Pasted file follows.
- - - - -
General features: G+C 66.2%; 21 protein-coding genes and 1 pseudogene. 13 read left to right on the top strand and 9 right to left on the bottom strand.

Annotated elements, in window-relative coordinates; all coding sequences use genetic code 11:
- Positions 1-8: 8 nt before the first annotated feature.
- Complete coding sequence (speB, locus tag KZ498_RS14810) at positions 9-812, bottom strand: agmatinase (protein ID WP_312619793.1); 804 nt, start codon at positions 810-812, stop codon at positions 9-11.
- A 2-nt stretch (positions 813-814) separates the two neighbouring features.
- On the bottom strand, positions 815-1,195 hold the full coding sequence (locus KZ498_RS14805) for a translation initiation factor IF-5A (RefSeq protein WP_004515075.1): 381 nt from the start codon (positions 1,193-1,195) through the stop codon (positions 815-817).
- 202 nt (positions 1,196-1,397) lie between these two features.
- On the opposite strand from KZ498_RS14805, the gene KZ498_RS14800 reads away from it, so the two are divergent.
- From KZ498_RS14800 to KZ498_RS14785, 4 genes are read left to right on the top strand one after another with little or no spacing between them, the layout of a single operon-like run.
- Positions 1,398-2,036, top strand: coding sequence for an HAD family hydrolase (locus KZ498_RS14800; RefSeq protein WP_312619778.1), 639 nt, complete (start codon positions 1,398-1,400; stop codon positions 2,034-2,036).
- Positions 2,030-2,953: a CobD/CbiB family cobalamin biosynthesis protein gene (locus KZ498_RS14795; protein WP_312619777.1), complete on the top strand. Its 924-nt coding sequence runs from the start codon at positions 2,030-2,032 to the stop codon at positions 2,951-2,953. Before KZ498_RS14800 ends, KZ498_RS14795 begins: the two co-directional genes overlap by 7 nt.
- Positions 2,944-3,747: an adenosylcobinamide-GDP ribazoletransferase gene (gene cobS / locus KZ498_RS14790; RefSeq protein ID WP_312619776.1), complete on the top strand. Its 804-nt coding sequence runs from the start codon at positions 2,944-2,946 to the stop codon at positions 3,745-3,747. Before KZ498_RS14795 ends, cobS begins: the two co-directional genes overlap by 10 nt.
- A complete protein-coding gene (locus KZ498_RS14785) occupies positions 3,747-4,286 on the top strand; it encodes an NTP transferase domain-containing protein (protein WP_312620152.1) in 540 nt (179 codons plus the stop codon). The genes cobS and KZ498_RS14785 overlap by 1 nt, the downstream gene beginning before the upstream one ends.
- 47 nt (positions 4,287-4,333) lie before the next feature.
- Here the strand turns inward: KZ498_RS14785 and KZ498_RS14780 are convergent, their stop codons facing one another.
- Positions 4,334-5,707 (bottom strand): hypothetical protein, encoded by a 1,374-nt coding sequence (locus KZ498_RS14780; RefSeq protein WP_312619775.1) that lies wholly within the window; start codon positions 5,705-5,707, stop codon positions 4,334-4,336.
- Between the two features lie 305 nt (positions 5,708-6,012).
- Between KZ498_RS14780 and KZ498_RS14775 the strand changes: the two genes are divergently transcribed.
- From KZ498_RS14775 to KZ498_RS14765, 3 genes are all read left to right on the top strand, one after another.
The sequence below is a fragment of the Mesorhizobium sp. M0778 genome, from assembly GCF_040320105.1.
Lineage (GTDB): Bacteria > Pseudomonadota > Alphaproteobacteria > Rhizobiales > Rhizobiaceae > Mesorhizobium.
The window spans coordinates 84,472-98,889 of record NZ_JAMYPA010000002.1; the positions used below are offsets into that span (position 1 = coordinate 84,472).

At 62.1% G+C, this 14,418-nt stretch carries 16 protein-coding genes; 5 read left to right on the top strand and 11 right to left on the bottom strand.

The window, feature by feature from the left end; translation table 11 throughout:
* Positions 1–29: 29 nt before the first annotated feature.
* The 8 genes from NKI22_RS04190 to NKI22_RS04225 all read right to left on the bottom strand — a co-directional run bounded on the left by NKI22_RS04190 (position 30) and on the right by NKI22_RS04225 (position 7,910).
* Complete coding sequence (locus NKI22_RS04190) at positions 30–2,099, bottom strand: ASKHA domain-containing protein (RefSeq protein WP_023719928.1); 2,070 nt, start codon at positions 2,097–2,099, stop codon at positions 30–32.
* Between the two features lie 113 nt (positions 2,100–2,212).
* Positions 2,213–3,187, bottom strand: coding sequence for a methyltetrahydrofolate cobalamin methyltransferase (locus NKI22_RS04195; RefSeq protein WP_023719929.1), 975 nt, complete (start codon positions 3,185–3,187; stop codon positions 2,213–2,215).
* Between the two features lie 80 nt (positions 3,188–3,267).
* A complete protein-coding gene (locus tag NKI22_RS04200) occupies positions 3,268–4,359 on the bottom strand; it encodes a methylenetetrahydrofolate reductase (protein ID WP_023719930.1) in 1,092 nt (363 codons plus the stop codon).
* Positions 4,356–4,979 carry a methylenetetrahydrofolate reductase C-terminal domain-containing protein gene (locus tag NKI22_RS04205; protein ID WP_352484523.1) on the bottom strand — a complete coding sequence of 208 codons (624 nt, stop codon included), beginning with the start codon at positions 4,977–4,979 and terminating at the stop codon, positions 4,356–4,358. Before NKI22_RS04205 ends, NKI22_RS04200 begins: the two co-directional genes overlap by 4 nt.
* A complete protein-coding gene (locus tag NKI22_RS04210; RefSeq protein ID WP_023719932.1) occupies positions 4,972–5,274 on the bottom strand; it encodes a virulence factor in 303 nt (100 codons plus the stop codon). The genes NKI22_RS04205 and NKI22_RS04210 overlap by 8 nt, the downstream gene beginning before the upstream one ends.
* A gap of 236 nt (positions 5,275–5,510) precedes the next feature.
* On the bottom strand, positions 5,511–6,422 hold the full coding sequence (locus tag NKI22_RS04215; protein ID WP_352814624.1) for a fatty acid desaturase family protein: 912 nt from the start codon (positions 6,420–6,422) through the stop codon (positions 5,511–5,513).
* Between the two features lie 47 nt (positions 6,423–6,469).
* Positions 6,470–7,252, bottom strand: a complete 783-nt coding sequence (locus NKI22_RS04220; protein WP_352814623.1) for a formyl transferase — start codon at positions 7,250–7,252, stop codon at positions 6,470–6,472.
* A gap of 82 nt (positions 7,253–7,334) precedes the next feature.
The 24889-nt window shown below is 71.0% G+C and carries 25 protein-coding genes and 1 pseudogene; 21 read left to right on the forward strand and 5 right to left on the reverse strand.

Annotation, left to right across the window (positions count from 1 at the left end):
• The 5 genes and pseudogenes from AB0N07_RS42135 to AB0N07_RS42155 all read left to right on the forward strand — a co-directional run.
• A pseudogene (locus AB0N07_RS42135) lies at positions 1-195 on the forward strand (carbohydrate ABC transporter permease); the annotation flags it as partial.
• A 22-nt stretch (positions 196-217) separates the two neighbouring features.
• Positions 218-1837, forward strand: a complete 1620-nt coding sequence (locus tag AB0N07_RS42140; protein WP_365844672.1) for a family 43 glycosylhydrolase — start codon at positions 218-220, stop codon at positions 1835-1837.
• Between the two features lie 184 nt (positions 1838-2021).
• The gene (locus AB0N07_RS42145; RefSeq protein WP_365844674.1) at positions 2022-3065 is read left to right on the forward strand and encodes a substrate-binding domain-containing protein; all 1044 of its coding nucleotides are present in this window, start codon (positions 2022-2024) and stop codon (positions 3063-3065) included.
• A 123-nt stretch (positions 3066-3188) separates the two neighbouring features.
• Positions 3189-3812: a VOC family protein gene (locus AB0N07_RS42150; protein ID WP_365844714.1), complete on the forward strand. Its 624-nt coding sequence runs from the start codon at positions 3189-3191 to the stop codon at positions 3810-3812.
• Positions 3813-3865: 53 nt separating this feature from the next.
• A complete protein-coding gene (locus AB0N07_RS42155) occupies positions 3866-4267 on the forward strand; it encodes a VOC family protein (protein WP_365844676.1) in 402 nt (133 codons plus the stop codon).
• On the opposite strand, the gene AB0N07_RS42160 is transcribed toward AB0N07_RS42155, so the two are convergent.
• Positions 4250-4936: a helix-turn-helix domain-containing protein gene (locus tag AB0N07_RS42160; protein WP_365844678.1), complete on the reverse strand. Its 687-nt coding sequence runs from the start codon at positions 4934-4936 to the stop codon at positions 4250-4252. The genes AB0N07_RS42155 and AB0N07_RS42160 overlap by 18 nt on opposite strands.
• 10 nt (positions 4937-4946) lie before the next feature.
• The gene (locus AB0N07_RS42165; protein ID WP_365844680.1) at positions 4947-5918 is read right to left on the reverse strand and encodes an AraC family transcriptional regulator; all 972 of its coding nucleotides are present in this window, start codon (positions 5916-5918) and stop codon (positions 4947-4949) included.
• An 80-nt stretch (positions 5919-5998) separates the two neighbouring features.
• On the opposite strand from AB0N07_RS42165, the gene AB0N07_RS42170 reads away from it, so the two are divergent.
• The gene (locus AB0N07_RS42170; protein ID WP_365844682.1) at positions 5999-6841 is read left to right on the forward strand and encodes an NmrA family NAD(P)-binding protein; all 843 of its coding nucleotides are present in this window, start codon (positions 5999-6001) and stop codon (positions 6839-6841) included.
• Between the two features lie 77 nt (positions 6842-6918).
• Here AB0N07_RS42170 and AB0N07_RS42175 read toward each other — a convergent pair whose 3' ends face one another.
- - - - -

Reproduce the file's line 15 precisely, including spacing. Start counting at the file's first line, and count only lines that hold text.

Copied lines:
- Here the strand turns inward: KZ498_RS14785 and KZ498_RS14780 are convergent, their stop codons facing one another.